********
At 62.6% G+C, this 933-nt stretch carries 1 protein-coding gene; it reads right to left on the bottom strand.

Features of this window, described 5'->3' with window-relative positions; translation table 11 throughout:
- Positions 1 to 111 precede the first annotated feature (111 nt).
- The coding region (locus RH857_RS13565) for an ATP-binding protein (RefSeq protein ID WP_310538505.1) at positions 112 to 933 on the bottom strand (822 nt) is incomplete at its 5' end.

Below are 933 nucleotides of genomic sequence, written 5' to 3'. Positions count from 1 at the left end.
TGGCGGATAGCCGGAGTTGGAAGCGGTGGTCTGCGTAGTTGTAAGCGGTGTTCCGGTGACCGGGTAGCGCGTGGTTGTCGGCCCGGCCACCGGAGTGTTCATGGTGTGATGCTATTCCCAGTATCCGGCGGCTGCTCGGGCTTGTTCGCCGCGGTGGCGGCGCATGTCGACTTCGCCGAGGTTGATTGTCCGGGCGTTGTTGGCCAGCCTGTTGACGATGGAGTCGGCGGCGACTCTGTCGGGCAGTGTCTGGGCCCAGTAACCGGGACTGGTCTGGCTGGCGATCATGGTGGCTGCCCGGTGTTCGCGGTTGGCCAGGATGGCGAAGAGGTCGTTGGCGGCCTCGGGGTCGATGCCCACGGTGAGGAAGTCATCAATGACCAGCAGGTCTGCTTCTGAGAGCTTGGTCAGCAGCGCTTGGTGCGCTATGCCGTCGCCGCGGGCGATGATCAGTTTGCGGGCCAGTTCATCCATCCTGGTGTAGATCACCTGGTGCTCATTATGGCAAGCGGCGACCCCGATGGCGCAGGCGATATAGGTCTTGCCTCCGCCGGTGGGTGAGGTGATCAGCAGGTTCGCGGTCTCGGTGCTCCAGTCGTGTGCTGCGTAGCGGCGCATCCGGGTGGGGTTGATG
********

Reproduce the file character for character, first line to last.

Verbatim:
At 62.6% G+C, this 933-nt stretch carries 1 protein-coding gene; it reads right to left on the bottom strand.

Features of this window, described 5'->3' with window-relative positions; translation table 11 throughout:
- Positions 1 to 111 precede the first annotated feature (111 nt).
- The coding region (locus RH857_RS13565) for an ATP-binding protein (RefSeq protein ID WP_310538505.1) at positions 112 to 933 on the bottom strand (822 nt) is incomplete at its 5' end.

Below are 933 nucleotides of genomic sequence, written 5' to 3'. Positions count from 1 at the left end.
TGGCGGATAGCCGGAGTTGGAAGCGGTGGTCTGCGTAGTTGTAAGCGGTGTTCCGGTGACCGGGTAGCGCGTGGTTGTCGGCCCGGCCACCGGAGTGTTCATGGTGTGATGCTATTCCCAGTATCCGGCGGCTGCTCGGGCTTGTTCGCCGCGGTGGCGGCGCATGTCGACTTCGCCGAGGTTGATTGTCCGGGCGTTGTTGGCCAGCCTGTTGACGATGGAGTCGGCGGCGACTCTGTCGGGCAGTGTCTGGGCCCAGTAACCGGGACTGGTCTGGCTGGCGATCATGGTGGCTGCCCGGTGTTCGCGGTTGGCCAGGATGGCGAAGAGGTCGTTGGCGGCCTCGGGGTCGATGCCCACGGTGAGGAAGTCATCAATGACCAGCAGGTCTGCTTCTGAGAGCTTGGTCAGCAGCGCTTGGTGCGCTATGCCGTCGCCGCGGGCGATGATCAGTTTGCGGGCCAGTTCATCCATCCTGGTGTAGATCACCTGGTGCTCATTATGGCAAGCGGCGACCCCGATGGCGCAGGCGATATAGGTCTTGCCTCCGCCGGTGGGTGAGGTGATCAGCAGGTTCGCGGTCTCGGTGCTCCAGTCGTGTGCTGCGTAGCGGCGCATCCGGGTGGGGTTGATG